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Culture

Following Another Through Grief

At several points in the novel “A Song I Knew by Heart,” author Bret Lott refers to a character straining under the sheer effort of putting a feeling into a few words — “the work of it,” he writes. The story, which is a modern retelling of the biblical Ruth and Naomi narrative, might as well be called “the work of it,” because of its focus on the painful but purposeful process of grieving.

The novel has the bare bones of the biblical story: Naomi’s husband has died in the home they established, far from where they were born. As the novel opens, her son, Mahlon, also has just died, leaving her daughter-in-law Ruth a widow. When Naomi decides to return to the land of her birth — in this case, the American South — Ruth follows her. But unlike the biblical version, which dispatches with the deaths in a matter of sentences, the novel is a full meditation on loss, with grief treated like something that rolls out slowly, like the long journey home that Ruth and Naomi bravely make together.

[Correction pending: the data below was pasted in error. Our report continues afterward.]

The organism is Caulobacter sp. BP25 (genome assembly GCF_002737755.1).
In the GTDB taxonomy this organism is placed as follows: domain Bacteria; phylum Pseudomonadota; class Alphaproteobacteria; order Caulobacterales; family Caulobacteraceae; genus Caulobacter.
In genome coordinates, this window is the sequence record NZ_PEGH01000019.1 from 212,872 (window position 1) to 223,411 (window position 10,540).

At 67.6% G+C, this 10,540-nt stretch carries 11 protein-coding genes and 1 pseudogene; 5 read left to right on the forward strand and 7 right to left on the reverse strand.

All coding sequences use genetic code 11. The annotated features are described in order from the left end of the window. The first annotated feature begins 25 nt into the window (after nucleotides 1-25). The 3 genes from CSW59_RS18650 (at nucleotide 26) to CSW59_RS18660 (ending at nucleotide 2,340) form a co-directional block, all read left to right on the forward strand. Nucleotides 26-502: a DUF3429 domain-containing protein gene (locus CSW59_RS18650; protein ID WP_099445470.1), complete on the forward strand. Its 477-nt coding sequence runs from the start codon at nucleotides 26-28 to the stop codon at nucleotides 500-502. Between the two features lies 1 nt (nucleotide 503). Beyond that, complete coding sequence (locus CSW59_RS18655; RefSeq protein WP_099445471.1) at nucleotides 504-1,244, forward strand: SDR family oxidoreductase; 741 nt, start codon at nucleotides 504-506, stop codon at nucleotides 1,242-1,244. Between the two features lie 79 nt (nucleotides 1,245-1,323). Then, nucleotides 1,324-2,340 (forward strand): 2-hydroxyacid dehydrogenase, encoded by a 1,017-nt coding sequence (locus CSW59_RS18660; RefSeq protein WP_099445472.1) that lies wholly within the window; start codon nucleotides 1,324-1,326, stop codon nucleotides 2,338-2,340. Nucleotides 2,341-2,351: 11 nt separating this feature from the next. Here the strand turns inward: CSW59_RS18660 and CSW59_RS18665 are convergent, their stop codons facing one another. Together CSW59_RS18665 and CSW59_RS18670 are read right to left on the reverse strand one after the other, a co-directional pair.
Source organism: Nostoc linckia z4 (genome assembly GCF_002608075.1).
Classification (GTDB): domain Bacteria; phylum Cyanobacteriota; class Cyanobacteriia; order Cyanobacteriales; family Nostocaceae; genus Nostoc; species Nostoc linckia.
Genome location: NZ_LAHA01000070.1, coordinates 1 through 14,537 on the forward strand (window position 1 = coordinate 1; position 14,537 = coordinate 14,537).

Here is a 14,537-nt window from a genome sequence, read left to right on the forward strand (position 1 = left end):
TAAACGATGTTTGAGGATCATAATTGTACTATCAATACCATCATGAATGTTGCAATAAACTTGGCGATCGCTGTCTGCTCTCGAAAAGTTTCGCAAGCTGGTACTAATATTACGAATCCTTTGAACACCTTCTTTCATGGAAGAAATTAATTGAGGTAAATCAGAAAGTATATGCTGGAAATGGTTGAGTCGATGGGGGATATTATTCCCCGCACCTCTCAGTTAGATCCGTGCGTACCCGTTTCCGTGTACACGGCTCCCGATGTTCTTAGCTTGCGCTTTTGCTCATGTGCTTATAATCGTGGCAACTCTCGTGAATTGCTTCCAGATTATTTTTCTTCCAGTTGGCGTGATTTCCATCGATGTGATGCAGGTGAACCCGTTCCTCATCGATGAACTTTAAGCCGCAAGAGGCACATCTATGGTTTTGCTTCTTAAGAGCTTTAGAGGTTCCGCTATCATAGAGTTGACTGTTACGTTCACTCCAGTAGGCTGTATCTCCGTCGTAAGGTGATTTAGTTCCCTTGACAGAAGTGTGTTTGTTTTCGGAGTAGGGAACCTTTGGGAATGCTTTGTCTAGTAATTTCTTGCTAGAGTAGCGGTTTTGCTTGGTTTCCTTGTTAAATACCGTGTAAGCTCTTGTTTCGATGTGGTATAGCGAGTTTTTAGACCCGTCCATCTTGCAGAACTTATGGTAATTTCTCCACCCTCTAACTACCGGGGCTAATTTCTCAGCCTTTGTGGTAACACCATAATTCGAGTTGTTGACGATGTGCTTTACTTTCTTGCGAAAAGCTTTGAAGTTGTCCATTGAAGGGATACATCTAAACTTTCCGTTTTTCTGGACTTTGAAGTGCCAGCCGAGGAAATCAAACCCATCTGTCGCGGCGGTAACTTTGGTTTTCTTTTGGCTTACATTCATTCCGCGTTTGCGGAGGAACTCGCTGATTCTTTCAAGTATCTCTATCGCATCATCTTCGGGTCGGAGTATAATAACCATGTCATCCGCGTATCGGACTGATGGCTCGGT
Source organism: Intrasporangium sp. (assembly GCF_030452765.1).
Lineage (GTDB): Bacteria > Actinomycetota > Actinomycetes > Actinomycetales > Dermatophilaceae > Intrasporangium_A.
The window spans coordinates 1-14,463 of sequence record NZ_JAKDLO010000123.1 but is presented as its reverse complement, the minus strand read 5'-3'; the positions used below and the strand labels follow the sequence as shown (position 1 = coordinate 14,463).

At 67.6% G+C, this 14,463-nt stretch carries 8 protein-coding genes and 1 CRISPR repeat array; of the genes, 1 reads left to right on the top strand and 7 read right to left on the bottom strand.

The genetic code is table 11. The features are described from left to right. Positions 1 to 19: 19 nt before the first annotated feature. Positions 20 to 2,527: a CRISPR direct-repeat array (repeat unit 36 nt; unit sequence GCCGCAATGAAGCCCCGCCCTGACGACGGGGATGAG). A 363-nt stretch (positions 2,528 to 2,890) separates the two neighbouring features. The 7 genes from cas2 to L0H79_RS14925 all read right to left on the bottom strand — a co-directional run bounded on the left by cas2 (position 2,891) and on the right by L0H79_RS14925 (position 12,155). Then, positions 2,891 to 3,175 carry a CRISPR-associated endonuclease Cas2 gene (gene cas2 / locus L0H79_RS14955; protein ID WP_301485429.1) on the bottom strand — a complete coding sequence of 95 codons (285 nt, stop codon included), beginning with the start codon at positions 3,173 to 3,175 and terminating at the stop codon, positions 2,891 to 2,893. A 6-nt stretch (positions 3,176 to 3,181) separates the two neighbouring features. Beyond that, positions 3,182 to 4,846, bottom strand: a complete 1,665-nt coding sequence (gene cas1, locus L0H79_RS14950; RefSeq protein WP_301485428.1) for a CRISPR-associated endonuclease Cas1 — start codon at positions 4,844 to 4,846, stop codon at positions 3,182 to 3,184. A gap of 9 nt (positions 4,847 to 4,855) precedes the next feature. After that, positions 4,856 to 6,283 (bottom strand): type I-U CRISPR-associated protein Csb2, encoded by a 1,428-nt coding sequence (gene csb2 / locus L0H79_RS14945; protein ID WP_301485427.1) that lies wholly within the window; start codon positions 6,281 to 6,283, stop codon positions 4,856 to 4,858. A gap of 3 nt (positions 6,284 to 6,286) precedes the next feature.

The story is about rebuilding and redemption, both literally and figuratively. Curiously — though Naomi is a life-long, if struggling, Christian — the novel does not mention any consciousness of the Book of Ruth in its many religious references. In Lott’s world, the emptiness that Naomi faces is reflected even in the absence of a biblical story that might have provided her some comfort. Luckily — and to the surprise of Naomi and Ruth — comfort, and even God, will find them and bring them both home.

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